408: Seminar in Social and Political Philosophy [Lim]

The concept of justice and its role in various puzzles, especially the obligations on states to act justly in light of inequality and disadvantage. We also study reparation, discrimination, global distributive justice, and immigration.

432: Medical and Health Care Ethics [Mekel]

The ethical, social, and legal issues inherent in health care and medicine. Special attention will be given to emerging technologies and the issues they are likely to raise. Readings may include popular health care narratives and speculative fiction.

457: Seminar in Twentieth Century Philosophy [Lawlor]

20th century answers to the question of what is philosophy, drawing answers from Bergson (1903); Heidegger (1929 and 1956); Merleau-Ponty (1951); Lyotard (1964); Deleuze (and Guattari) (1991); and Agamben (2016). Creativity within language or of language will be the most general definition of philosophy we shall see in this course.

460: African American Philosophy [Marriott]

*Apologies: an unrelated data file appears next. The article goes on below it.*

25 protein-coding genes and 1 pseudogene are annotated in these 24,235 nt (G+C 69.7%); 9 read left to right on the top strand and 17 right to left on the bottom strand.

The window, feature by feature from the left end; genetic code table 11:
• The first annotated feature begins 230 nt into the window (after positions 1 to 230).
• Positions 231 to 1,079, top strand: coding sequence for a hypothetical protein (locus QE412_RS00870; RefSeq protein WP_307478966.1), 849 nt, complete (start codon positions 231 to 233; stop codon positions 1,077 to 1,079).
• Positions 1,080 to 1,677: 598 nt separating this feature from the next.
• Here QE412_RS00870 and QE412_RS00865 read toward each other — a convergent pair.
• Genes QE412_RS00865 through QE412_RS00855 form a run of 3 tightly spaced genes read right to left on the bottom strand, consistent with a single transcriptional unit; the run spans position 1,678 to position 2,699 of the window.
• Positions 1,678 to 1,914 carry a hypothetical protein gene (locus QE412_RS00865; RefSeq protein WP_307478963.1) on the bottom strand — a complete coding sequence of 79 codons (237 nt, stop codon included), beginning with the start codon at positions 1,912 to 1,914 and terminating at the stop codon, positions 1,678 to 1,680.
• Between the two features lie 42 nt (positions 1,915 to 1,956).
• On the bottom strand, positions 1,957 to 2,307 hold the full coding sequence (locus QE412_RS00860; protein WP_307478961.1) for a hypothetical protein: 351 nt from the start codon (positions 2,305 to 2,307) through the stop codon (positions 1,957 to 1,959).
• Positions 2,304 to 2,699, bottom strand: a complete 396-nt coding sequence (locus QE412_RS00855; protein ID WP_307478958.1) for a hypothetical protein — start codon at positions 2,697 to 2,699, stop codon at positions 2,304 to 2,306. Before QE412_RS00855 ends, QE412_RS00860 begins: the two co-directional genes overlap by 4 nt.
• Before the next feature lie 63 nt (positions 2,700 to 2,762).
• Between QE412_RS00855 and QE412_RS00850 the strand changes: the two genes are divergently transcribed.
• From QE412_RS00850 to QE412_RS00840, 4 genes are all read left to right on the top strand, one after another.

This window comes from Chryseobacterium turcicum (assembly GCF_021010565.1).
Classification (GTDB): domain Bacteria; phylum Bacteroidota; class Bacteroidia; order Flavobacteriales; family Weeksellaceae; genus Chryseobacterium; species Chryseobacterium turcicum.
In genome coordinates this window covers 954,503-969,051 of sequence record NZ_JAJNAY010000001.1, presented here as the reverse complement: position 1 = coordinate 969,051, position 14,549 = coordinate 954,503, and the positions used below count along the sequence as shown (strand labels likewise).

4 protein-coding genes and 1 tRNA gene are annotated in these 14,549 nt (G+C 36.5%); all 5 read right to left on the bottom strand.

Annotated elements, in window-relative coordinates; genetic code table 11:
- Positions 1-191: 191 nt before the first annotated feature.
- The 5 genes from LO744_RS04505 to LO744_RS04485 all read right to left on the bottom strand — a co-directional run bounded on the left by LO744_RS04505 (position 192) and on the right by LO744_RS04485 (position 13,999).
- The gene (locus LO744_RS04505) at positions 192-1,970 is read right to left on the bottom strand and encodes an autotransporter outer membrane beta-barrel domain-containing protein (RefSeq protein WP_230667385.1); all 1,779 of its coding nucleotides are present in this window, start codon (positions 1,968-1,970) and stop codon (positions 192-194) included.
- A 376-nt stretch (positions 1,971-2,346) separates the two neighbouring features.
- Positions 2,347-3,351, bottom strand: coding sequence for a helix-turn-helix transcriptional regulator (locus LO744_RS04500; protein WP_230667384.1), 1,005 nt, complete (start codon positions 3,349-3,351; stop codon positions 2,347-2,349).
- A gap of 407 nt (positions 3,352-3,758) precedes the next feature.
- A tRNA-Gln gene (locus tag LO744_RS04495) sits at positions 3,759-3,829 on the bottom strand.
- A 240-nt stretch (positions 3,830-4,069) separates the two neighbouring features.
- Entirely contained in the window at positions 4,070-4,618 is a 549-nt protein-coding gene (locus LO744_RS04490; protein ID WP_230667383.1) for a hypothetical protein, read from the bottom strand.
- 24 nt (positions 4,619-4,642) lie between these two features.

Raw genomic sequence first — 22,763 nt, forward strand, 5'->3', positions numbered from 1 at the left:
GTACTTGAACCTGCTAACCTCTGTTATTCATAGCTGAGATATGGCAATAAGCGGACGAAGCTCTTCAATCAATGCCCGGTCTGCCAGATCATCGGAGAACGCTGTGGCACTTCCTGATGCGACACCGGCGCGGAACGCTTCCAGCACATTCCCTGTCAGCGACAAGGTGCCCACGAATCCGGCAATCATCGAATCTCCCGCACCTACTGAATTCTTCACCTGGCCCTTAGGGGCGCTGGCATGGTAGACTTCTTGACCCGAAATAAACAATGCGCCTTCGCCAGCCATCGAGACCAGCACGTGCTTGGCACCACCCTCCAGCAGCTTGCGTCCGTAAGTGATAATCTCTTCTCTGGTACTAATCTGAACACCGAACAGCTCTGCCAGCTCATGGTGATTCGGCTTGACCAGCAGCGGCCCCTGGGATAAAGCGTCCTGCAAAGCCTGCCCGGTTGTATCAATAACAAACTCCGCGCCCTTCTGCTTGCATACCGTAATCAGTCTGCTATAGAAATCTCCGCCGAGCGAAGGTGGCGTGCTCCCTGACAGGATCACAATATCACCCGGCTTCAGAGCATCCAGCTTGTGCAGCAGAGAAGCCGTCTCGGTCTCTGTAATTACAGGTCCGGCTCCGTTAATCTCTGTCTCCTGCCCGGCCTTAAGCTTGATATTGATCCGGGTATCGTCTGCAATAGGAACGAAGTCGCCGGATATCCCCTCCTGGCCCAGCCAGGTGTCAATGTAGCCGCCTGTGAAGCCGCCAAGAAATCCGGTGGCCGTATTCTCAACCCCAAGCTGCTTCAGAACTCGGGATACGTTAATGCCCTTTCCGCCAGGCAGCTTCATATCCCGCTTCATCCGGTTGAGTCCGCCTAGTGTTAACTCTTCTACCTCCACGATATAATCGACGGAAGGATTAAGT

Beginning with the question of race and ontology, the course will go on to consider questions of sovereignty and domination, freedom and liberation, identity and difference, and concluding with a study of race and the posthuman. We pay special attention to the themes of violence and determination, structure and genealogy, and history and repetition.

461: Plato [Moore]

Plato’s dialogues may constitute the earliest instances of “political philosophy” in Western philosophy. We will focus on issues of utopia, democracy, virtue, leadership, law, the individual and communal good life, and the power and weaknesses of discussion to make progress on these issues. We will read the Apology, Protagoras, CharmidesRepublicTimaeusCritias, and chapters from Laws.

485: Heidegger [D. Aggleton]

Fundamental ideas in Heidegger’s work, including authenticity, resoluteness, truth, and finitude, following them to their nexis in his understanding of ethics. Reading Jean-Luc Nancy will help to consolidate Heidegger’s ethics and extend that work in new directions.